I have an intel i5-2500k and it really was dependable and performed well for many years. With the phones and laptops, I have not built a replacement for the longest time. So to my surprise I am attracted to the AMD Ryzen cpu. So I chose the Ryzen 7 1700, 8 cores, 65w tpd and with a cooler and of course lower price since it's a year old. I have used MSI and Asus for all my builds over the many years so I am shocked to find myself going for ASRock MB. And of course I needed new ddr4. A search led me to the samsung b-die which was used in the G.Skill Flare series. I was able to use mostly ssd and hd and br drives laying around. I also have a Fractal Define R5 and a MSI r9 200 video card spares since I no longer playing games which is working fine. The system booted up and to my astonishment, it is MUCH faster and better in every way than my beloved old system. So this system should be future proof for some time. But of course the bug of updating is hard to resist!!!
 
Last edited:
May 11, 2008
18,310
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126
Good suggestion. Never had experience with ASrock boards and only used GIGABYTE mobos. Not 100% decide yet, but might wait for the B450 mobos to become available since I am currently in no rush to build the PC. I starte dlooking at the X470 boards as well since they are compatible with the 2600/2600x
In case you want fast ram, i went for 8 GB (2x4GB) because what i was able to buy for what i had in mind and wwhat was available and although i often hear that 8GB is not enough, for me at the moment it is more than enough, while playing games, running a virtual machine, running visual studio and other ide. Running pcb design software.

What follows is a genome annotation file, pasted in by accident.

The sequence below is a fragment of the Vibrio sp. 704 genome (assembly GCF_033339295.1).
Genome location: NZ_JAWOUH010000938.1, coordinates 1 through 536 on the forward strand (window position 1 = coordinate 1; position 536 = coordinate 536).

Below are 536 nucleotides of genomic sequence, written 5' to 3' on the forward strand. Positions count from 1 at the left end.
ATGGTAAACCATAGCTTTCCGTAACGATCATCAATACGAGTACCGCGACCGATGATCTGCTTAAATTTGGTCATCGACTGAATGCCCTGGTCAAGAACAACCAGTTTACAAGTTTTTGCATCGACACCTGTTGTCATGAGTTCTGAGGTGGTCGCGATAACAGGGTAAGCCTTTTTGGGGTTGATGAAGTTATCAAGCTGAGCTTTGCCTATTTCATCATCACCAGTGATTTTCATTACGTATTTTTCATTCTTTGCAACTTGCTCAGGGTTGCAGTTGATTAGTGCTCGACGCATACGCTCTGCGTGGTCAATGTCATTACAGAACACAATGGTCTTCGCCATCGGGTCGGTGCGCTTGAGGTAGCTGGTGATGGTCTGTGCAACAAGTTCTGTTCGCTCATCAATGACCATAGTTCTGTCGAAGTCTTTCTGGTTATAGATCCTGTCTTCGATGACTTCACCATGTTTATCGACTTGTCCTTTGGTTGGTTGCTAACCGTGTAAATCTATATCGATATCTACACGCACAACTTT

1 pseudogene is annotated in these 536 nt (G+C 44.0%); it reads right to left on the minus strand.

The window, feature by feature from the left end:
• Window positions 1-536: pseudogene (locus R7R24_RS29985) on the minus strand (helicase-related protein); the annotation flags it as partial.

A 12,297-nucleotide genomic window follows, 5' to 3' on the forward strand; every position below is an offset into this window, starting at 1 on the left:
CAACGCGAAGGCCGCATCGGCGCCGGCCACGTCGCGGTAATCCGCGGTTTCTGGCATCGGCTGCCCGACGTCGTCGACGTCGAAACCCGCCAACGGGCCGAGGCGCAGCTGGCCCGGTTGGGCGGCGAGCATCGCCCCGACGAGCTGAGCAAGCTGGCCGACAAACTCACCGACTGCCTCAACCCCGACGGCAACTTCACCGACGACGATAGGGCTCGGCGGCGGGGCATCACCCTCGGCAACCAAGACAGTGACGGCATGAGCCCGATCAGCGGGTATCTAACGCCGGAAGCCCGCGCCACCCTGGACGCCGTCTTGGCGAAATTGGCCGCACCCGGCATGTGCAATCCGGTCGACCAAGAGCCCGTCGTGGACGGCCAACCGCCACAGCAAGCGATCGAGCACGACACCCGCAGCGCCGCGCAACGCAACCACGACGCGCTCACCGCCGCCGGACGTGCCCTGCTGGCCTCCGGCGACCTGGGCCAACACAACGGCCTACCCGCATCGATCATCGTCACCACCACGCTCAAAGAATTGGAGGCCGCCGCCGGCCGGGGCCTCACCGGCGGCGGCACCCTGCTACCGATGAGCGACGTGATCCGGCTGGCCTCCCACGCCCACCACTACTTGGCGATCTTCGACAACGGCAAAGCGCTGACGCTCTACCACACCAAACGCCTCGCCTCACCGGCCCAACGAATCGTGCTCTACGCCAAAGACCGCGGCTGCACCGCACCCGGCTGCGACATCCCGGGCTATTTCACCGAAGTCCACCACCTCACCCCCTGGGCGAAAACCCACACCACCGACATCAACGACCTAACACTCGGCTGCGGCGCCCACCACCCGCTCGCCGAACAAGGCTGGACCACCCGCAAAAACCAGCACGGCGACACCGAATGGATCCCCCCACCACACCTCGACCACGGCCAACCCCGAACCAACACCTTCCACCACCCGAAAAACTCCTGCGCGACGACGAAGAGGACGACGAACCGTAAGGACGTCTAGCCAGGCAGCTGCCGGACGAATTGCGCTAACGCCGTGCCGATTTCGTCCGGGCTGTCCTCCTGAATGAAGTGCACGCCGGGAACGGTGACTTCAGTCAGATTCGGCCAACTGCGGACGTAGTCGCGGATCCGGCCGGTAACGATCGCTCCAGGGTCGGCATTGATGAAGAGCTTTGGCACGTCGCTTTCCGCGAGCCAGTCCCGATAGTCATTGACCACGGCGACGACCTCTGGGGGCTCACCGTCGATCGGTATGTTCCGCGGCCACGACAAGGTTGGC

If you decide to take on 8GB, i bought the RIPJAW V from G.skill. Partnumber F4-3200C16D-8GVK. This kit is rated for 3200mHz @1.35V XMP and are single rank modules.
I have been running it for a 6 weeks now on 2933 with relaxed timings.
This weekend i am going to do some memory tests again with memtest86. Now i am going to run it on 3200MHz.
This has an advantage because the speed of the internal communication ports between the two CCX (The 2600 and the 2600X both have 2x 4 core CCX where from each CCX 1 core is disabled and both have a combined total of 16MB L3 cache.) is directly related to the memoryspeed.
In general ,the higher the clockspeed of the ram you have, the faster the two CCX communicate with each other.
 

Thunder 57

Golden Member
Aug 19, 2007
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I don't like the limitations for the APU (2400G) type processors. For the small difference in price, a 2700x@$300 including a good cooler (at stock) will give you many years (future proof) of enjoyment. As for the video card, for a "non-gamer" the 1050TI is inexpensive and plenty fast. Get fast memory also, at least 3000, 3200 preferred and 16 gig of it.
So basically double the price is a "small difference"? I would recommend the 2400G or probably the 2600(X). The 2600 is a good bit cheaper but still plenty capable with 6C/12T. Since AM4 still has a future, one could always upgrade to a future 8 core Zen 2 or maybe even Zen 3.